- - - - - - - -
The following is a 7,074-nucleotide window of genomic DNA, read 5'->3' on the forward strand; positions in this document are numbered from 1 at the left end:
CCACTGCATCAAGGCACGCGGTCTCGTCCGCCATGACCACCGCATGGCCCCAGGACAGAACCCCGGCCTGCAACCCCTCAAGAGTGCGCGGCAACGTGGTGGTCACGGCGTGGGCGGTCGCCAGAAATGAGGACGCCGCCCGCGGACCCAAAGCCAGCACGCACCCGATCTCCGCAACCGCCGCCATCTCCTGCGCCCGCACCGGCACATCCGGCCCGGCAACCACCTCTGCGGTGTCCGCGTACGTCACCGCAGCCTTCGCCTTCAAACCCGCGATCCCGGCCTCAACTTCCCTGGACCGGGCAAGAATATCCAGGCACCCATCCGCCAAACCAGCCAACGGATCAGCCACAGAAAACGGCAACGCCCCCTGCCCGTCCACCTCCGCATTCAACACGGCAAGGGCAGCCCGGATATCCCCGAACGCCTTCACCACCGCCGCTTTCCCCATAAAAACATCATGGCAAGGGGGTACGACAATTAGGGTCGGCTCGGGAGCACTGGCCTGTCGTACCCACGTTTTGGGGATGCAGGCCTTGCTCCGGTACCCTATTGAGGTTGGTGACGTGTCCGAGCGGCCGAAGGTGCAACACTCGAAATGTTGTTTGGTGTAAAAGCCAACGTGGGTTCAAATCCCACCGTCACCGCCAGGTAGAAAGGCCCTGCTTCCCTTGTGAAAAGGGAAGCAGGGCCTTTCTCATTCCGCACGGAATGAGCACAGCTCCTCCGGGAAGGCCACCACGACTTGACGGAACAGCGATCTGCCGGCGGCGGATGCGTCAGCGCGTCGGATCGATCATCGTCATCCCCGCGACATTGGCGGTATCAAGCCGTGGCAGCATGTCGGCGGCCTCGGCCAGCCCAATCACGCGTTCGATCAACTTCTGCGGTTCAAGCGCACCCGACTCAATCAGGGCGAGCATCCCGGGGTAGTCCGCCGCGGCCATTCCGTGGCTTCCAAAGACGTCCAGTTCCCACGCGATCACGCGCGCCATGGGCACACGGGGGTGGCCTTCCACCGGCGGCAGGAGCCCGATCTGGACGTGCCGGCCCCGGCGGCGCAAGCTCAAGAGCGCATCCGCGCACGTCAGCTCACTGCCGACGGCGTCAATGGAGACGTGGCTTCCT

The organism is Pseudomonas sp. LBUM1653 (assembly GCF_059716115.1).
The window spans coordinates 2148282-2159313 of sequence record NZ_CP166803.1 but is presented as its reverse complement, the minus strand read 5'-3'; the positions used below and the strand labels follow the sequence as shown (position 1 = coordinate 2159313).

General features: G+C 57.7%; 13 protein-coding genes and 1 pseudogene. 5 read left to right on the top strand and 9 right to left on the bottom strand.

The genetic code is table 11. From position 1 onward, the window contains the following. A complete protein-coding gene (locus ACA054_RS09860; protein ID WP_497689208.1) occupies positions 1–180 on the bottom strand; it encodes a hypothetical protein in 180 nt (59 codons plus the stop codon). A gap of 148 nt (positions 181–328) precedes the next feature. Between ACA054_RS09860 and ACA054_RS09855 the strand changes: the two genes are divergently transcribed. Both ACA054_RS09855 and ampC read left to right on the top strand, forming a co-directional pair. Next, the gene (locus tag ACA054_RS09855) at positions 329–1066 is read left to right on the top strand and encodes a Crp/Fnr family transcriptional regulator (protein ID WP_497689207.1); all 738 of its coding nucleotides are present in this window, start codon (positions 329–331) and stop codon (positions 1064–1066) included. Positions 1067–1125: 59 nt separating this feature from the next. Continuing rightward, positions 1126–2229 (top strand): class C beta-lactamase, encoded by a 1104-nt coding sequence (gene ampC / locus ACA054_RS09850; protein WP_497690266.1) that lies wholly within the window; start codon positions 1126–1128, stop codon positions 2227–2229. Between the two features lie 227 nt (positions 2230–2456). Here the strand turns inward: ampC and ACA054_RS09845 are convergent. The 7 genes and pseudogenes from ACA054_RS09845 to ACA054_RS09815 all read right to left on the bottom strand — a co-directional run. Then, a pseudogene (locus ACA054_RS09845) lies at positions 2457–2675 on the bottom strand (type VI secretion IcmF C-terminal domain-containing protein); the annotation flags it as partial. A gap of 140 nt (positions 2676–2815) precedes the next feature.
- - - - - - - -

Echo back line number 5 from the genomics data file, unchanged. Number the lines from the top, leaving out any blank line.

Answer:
General features: G+C 57.7%; 13 protein-coding genes and 1 pseudogene. 5 read left to right on the top strand and 9 right to left on the bottom strand.